Nothing is worse on moving day than having everything packed up and ready to go, and while you’re loading your belongings into your truck, you realize you don’t have enough room. Luckily, with U-Haul, that won’t happen. U-Haul trucks have many options with many sizes to best serve your needs.
When selecting your U-Haul truck for your move, you can select a pickup truck, a cargo van, a 10-foot truck, a 15-foot U-Haul truck, a 20-foot truck, or a 26-foot U-Haul truck.
What fits into a U-Haul truck?
Each U-Haul truck can fit different spaces into the truck. A pickup truck can fit small loads or a studio apartment. A cargo van can fit a studio apartment or deliveries. A 10-foot truck can fit a studio apartment or a 1-bedroom apartment.
A 15-foot U-Haul truck can fit a one-bedroom home or a two-bedroom apartment. A 20-foot truck can fit a 2-bedroom home or a three-bedroom apartment. A 26-foot truck can fit a 3-bedroom or 4-bedroom home.
How does each U-Haul truck compare to the equivalency of storage size? A pickup truck, cargo van, and a 10-foot truck equals 5’ x 10’ x 8’ for space. A 15-foot U-Haul truck equals 10’ x 10’ x 10’ for space. A 20-foot truck equals 10’ x 15’ x 8’ for space. A 26-foot U-Haul truck equals 10’ x’ 20’ x 8’ for space.
What if you previously moved with U-Box storage containers and want to move this time with a U-Haul truck and want to compare them? Well, a pickup truck equals one U-Box storage container. A cargo van equals two U-Box storage containers.
A 10-foot truck equals three U-Box storage containers. A 15-foot U-Haul truck equals four U-Box storage containers. A 20-foot truck equals five U-Box storage containers. A 26-foot U-Haul truck equals six U-Box storage containers.
By knowing these dimensions, you can get the right U-Haul truck size the first time around for your move, so you don’t run into any problems later.
U-Haul Truck Features You Might Consider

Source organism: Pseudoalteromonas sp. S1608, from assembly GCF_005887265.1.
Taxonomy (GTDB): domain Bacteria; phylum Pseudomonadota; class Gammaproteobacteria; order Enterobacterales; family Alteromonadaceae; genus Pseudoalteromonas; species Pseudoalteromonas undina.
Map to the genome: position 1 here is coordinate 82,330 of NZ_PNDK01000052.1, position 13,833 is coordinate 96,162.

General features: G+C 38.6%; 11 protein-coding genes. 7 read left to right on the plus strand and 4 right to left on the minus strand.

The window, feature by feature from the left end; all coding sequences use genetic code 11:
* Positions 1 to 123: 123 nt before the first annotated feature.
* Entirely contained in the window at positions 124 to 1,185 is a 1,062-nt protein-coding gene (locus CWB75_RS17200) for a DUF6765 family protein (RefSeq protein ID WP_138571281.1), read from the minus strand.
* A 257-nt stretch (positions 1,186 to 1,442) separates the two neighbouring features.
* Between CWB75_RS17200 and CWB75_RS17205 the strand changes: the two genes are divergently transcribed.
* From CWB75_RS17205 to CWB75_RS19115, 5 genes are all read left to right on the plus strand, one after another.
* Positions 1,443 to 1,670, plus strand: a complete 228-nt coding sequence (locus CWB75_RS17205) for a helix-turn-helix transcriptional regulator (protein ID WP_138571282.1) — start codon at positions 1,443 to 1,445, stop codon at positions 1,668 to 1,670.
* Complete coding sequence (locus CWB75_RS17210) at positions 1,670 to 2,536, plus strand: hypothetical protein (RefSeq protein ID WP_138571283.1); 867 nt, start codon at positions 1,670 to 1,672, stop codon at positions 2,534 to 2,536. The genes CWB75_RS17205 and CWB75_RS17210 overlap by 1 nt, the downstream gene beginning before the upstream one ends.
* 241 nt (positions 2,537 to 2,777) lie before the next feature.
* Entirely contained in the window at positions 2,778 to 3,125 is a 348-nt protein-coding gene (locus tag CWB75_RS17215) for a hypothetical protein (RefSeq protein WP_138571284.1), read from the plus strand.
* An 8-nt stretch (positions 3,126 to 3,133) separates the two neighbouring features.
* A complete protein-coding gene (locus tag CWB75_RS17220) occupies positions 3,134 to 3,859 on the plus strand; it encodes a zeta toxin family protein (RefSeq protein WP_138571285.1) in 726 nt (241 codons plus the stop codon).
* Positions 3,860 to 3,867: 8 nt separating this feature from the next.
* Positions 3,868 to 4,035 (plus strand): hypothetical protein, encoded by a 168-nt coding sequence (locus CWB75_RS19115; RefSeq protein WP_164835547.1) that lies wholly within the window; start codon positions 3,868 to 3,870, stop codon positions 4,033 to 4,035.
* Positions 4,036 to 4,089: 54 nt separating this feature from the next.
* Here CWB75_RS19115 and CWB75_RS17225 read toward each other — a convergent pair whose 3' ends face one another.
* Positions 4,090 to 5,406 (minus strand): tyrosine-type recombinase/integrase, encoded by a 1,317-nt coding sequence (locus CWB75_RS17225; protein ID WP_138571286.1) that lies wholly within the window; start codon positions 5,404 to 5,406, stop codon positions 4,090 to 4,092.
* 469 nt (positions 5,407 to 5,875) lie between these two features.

Some U-Haul trucks have certain features that you might want during your move — whether for an in-town move or moving across the country.
If you want the EZ Load Ramp or the Mom’s Attic, you’ll need to get a 15-foot U-Haul truck, 20-foot truck, or a 26-foot U-Haul truck.
What should I do if I’m deciding between two sizes?
Let’s say for example, you’re unsure whether to rent the 10-foot U-Haul truck or the 15-foot U-Haul truck.
If you’ve done all your research and you’re still unsure, you should get the 15-foot truck. It’s better to be on the safer side to get the larger truck because it’ll be much better to have too much room than not enough room after loading your truck.
You don’t want to get the smaller size only to find out not everything will fit during moving day.
Otherwise, you’ll have to make more than one trip. You might have to unload everything and reload it to see whether that works. You also could return your U-Haul truck and hope they have the next larger size for you to complete your move.
None of these options are great if you run out of room, so if you want a second opinion, ask a U-Haul employee. If you’re using Moving Help to assist your move by loading or unloading, you can ask for their opinion as well.
Moving Help movers are professionals who’ve loaded many U-Haul trucks. They can give you their opinion on what size of truck you might need to complete your move.
Find the Right U-Haul Truck for Your Move
By knowing how many bedrooms or cubic feet you have in your home, you can decide what U-Haul truck is best for you. You also have different ways to compare U-Haul truck sizes. If you want certain features with your U-Haul truck, make sure you get that U-Haul truck.